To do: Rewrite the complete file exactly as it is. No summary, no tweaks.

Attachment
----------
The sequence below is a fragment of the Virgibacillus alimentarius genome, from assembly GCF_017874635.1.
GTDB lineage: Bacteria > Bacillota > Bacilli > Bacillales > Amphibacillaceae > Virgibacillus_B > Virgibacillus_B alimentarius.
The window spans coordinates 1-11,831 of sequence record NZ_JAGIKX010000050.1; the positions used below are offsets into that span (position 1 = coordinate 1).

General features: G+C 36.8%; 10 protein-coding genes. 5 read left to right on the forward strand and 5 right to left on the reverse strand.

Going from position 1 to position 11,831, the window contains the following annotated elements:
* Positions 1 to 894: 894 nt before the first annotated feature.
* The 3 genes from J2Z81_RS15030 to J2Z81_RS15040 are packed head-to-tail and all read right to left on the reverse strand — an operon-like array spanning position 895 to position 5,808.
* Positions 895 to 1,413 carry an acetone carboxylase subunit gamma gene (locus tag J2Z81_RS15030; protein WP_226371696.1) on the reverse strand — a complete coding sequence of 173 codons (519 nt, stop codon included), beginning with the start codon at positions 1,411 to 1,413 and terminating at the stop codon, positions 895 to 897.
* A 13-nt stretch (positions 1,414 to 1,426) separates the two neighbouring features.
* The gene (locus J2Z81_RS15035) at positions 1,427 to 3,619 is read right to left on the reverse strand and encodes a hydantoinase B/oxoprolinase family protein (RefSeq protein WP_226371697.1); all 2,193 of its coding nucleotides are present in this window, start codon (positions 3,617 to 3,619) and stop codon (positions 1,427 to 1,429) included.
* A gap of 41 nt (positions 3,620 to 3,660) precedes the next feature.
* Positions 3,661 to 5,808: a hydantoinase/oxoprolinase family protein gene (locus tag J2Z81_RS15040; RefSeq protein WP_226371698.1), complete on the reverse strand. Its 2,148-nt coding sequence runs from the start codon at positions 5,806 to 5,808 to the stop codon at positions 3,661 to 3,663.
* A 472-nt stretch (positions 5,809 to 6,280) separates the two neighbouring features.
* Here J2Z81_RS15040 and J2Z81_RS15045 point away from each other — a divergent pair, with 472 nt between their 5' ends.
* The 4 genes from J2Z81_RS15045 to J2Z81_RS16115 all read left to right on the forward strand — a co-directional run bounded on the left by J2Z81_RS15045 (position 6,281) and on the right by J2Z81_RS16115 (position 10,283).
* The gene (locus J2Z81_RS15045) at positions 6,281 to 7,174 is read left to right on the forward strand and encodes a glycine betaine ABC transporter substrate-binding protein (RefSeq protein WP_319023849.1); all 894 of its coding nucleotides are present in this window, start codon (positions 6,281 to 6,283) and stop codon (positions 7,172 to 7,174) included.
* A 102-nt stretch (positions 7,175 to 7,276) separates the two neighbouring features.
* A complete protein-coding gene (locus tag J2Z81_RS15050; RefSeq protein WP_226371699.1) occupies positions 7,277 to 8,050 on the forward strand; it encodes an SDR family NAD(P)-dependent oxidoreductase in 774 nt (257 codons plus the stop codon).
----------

The sequence below is a fragment of the Virgibacillus alimentarius genome, from assembly GCF_017874635.1.
GTDB lineage: Bacteria > Bacillota > Bacilli > Bacillales > Amphibacillaceae > Virgibacillus_B > Virgibacillus_B alimentarius.
The window spans coordinates 1-11,831 of sequence record NZ_JAGIKX010000050.1; the positions used below are offsets into that span (position 1 = coordinate 1).

General features: G+C 36.8%; 10 protein-coding genes. 5 read left to right on the forward strand and 5 right to left on the reverse strand.

Going from position 1 to position 11,831, the window contains the following annotated elements:
* Positions 1 to 894: 894 nt before the first annotated feature.
* The 3 genes from J2Z81_RS15030 to J2Z81_RS15040 are packed head-to-tail and all read right to left on the reverse strand — an operon-like array spanning position 895 to position 5,808.
* Positions 895 to 1,413 carry an acetone carboxylase subunit gamma gene (locus tag J2Z81_RS15030; protein WP_226371696.1) on the reverse strand — a complete coding sequence of 173 codons (519 nt, stop codon included), beginning with the start codon at positions 1,411 to 1,413 and terminating at the stop codon, positions 895 to 897.
* A 13-nt stretch (positions 1,414 to 1,426) separates the two neighbouring features.
* The gene (locus J2Z81_RS15035) at positions 1,427 to 3,619 is read right to left on the reverse strand and encodes a hydantoinase B/oxoprolinase family protein (RefSeq protein WP_226371697.1); all 2,193 of its coding nucleotides are present in this window, start codon (positions 3,617 to 3,619) and stop codon (positions 1,427 to 1,429) included.
* A gap of 41 nt (positions 3,620 to 3,660) precedes the next feature.
* Positions 3,661 to 5,808: a hydantoinase/oxoprolinase family protein gene (locus tag J2Z81_RS15040; RefSeq protein WP_226371698.1), complete on the reverse strand. Its 2,148-nt coding sequence runs from the start codon at positions 5,806 to 5,808 to the stop codon at positions 3,661 to 3,663.
* A 472-nt stretch (positions 5,809 to 6,280) separates the two neighbouring features.
* Here J2Z81_RS15040 and J2Z81_RS15045 point away from each other — a divergent pair, with 472 nt between their 5' ends.
* The 4 genes from J2Z81_RS15045 to J2Z81_RS16115 all read left to right on the forward strand — a co-directional run bounded on the left by J2Z81_RS15045 (position 6,281) and on the right by J2Z81_RS16115 (position 10,283).
* The gene (locus J2Z81_RS15045) at positions 6,281 to 7,174 is read left to right on the forward strand and encodes a glycine betaine ABC transporter substrate-binding protein (RefSeq protein WP_319023849.1); all 894 of its coding nucleotides are present in this window, start codon (positions 6,281 to 6,283) and stop codon (positions 7,172 to 7,174) included.
* A 102-nt stretch (positions 7,175 to 7,276) separates the two neighbouring features.
* A complete protein-coding gene (locus tag J2Z81_RS15050; RefSeq protein WP_226371699.1) occupies positions 7,277 to 8,050 on the forward strand; it encodes an SDR family NAD(P)-dependent oxidoreductase in 774 nt (257 codons plus the stop codon).